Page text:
TABLE 5__________________________________________________________________________Summary of Statistical Comparisons on Non-Normalized Bound CD62 Moleculesper EventNon-Surface Area     Control          Control               Control                     Treated                          Treated                               Treated                                    TreatedNormalized     Small          Single               Aggregate                     Total                          Small                               Single                                    Aggregate__________________________________________________________________________Control Total     No   No   No    Yesa                          No   No   YesControl Small  No   No    No   Yesa                               No   YesControl Single      No    No   No   Yesa                                    YesControl Aggregate         No   No   No   YesaTreated Total                  No   No   YesTreated Small                       No   YesTreated Single                           Yes__________________________________________________________________________ Statistical comparisons performed on nonnormalized CD62 binding data from nonactivated control and PMA treated platelet samples (see FIG. 11) using TwoWay ANOVA with α = 0.05. Significant difference (p < 0.05) between the pairing is indicated by "Yes". No significant difference is indicated by "No". Statistical comparisons performed on nonnormalized MSIgG binding data yielded identical statistical results unless denoted b "a ". "a " indicated that the opposite result was determiend fo statistical analysis performed on nonnormalized MSIgG binding data.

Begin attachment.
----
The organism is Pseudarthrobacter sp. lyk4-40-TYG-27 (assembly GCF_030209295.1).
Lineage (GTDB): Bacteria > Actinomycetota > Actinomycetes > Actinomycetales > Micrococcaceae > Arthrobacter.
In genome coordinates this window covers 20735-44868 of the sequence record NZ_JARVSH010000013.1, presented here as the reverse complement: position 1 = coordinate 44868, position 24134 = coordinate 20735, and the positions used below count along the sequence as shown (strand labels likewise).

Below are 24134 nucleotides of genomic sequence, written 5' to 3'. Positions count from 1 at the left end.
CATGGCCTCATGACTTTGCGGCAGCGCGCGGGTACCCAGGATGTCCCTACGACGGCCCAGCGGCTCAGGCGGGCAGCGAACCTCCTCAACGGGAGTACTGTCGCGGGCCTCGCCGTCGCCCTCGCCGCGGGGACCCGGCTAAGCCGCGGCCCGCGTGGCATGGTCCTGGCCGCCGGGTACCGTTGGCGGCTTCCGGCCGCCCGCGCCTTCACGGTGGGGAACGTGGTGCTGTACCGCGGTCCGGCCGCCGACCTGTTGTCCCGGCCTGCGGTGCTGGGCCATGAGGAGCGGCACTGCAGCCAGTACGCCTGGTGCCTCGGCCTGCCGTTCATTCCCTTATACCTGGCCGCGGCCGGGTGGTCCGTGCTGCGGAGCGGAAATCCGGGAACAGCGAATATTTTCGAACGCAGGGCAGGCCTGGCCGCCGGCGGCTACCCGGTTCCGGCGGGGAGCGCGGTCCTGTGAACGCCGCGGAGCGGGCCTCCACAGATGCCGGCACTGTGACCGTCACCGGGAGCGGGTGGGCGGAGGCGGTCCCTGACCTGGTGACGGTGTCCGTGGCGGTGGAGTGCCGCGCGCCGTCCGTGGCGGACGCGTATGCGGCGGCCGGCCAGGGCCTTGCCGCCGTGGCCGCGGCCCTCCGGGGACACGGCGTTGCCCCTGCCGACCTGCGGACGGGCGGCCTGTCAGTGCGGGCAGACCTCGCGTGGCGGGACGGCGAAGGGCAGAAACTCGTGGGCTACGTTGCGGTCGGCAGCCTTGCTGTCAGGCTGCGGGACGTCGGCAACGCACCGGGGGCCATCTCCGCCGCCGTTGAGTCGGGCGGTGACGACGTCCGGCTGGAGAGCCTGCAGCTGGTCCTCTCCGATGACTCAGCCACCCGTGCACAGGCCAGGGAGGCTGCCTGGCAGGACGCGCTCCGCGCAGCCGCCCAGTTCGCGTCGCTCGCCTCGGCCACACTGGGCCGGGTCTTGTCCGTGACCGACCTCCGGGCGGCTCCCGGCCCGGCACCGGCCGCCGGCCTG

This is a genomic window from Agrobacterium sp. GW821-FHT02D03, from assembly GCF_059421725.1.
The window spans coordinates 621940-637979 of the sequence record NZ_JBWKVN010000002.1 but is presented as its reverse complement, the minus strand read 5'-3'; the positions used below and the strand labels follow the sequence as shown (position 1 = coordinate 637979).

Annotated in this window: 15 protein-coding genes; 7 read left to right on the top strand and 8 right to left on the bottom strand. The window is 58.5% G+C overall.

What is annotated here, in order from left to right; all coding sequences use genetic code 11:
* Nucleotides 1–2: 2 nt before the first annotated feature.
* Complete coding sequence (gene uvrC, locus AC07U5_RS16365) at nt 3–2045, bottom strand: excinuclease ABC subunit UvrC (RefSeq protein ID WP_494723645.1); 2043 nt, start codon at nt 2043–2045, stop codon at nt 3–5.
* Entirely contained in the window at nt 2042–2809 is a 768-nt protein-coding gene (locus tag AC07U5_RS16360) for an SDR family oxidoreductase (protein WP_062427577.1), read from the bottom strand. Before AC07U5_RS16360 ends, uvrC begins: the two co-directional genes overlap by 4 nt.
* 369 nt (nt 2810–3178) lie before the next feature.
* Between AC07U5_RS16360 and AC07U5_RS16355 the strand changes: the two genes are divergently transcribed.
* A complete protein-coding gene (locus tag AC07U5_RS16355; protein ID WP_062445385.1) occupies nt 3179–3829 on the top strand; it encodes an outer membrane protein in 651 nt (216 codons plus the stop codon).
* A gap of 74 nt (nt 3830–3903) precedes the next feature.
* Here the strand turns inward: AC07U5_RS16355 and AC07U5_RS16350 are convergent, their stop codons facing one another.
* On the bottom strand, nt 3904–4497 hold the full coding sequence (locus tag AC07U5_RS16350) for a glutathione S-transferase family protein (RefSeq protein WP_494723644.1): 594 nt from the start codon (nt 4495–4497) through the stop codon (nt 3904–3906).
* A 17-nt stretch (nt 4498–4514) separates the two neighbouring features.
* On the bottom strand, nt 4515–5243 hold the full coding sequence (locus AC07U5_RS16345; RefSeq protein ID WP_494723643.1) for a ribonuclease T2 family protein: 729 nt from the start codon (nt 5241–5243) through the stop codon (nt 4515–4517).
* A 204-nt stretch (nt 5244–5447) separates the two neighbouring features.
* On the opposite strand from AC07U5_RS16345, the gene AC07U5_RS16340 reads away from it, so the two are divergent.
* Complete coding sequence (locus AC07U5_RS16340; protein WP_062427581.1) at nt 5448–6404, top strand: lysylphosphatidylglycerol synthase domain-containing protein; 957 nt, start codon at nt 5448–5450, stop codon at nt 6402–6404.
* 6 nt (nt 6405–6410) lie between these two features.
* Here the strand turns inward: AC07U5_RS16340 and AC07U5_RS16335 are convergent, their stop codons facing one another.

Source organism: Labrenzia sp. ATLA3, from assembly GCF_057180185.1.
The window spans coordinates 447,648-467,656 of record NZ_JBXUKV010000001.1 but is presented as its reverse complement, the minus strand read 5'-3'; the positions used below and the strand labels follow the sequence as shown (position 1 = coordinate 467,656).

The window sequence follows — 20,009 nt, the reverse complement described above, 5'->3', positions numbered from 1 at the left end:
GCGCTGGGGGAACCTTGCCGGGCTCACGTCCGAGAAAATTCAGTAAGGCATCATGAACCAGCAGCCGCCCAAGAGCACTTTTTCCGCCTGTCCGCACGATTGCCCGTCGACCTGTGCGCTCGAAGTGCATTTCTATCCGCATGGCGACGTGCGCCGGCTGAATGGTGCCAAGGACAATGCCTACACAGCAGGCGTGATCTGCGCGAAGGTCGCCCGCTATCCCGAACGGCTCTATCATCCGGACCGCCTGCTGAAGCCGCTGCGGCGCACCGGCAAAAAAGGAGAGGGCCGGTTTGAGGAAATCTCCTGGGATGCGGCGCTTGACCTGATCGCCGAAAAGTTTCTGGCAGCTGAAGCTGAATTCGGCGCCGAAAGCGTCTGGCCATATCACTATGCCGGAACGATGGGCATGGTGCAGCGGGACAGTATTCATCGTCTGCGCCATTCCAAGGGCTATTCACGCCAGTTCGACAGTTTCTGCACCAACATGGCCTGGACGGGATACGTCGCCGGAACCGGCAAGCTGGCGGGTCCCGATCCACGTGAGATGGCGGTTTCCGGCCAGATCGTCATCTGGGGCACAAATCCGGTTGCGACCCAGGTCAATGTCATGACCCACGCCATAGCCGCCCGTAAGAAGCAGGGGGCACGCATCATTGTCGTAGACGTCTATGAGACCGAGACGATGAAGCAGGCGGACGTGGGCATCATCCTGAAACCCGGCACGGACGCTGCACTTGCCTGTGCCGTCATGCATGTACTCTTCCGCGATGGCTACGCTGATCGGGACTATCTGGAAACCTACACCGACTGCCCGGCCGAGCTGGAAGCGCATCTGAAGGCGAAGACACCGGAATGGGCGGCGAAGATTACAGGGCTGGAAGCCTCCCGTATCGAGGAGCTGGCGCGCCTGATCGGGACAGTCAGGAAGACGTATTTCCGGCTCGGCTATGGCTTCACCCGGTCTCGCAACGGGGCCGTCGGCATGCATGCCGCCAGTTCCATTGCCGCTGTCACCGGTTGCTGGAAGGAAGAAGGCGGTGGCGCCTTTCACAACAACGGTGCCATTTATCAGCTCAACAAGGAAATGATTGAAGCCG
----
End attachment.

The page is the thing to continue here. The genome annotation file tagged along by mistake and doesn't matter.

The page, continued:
Discussion

FIG. 7 illustrates a comparison of platelet size distributions measured using the FALS particle size calculation techniques of the present invention on the FACScan of FIG. 1 and as measured by a conventional electronic particle counter. These data demonstrate that optical sizing provides a representative platelet size histogram. Differences in the mean platelet sizes determined by the two distinctly different sizing techniques can be attributed to differences between the refractive index of the polystyrene size calibration microspheres and fixed platelets. Optical sizing of platelets provides an additional cytometric parameter for size gating and surface area normalization of surface bound fluorescent markers of platelet activation.

Measurement of platelet activation by flow cytometry is better resolved and more easily